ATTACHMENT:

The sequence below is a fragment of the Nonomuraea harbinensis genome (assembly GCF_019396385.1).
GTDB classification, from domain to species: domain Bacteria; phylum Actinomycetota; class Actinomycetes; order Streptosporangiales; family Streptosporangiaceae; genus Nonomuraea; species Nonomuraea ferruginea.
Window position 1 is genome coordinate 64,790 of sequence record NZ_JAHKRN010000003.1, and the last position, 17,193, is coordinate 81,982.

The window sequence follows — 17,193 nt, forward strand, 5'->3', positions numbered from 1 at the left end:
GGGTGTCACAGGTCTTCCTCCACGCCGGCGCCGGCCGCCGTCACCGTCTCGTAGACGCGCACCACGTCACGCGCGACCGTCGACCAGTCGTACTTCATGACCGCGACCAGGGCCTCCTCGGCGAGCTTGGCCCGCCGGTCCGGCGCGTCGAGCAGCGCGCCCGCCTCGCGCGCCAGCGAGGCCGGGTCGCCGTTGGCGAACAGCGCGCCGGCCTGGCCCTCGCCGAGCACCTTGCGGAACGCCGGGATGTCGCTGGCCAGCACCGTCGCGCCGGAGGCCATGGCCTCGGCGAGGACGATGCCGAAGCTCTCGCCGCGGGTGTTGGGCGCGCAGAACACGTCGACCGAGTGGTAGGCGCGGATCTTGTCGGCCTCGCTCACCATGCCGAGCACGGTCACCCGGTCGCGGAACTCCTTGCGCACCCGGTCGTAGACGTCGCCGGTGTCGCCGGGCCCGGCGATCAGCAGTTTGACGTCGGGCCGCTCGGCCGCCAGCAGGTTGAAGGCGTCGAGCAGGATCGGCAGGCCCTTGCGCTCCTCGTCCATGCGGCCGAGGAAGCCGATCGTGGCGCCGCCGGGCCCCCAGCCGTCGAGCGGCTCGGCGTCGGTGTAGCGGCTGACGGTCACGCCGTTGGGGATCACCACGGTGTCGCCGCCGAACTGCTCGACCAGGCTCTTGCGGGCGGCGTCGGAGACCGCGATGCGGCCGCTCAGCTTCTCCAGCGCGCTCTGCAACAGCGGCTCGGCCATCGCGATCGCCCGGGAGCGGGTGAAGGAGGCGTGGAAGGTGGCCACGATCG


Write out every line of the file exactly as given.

The sequence below is a fragment of the Nonomuraea harbinensis genome (assembly GCF_019396385.1).
GTDB classification, from domain to species: domain Bacteria; phylum Actinomycetota; class Actinomycetes; order Streptosporangiales; family Streptosporangiaceae; genus Nonomuraea; species Nonomuraea ferruginea.
Window position 1 is genome coordinate 64,790 of sequence record NZ_JAHKRN010000003.1, and the last position, 17,193, is coordinate 81,982.

The window sequence follows — 17,193 nt, forward strand, 5'->3', positions numbered from 1 at the left end:
GGGTGTCACAGGTCTTCCTCCACGCCGGCGCCGGCCGCCGTCACCGTCTCGTAGACGCGCACCACGTCACGCGCGACCGTCGACCAGTCGTACTTCATGACCGCGACCAGGGCCTCCTCGGCGAGCTTGGCCCGCCGGTCCGGCGCGTCGAGCAGCGCGCCCGCCTCGCGCGCCAGCGAGGCCGGGTCGCCGTTGGCGAACAGCGCGCCGGCCTGGCCCTCGCCGAGCACCTTGCGGAACGCCGGGATGTCGCTGGCCAGCACCGTCGCGCCGGAGGCCATGGCCTCGGCGAGGACGATGCCGAAGCTCTCGCCGCGGGTGTTGGGCGCGCAGAACACGTCGACCGAGTGGTAGGCGCGGATCTTGTCGGCCTCGCTCACCATGCCGAGCACGGTCACCCGGTCGCGGAACTCCTTGCGCACCCGGTCGTAGACGTCGCCGGTGTCGCCGGGCCCGGCGATCAGCAGTTTGACGTCGGGCCGCTCGGCCGCCAGCAGGTTGAAGGCGTCGAGCAGGATCGGCAGGCCCTTGCGCTCCTCGTCCATGCGGCCGAGGAAGCCGATCGTGGCGCCGCCGGGCCCCCAGCCGTCGAGCGGCTCGGCGTCGGTGTAGCGGCTGACGGTCACGCCGTTGGGGATCACCACGGTGTCGCCGCCGAACTGCTCGACCAGGCTCTTGCGGGCGGCGTCGGAGACCGCGATGCGGCCGCTCAGCTTCTCCAGCGCGCTCTGCAACAGCGGCTCGGCCATCGCGATCGCCCGGGAGCGGGTGAAGGAGGCGTGGAAGGTGGCCACGATCG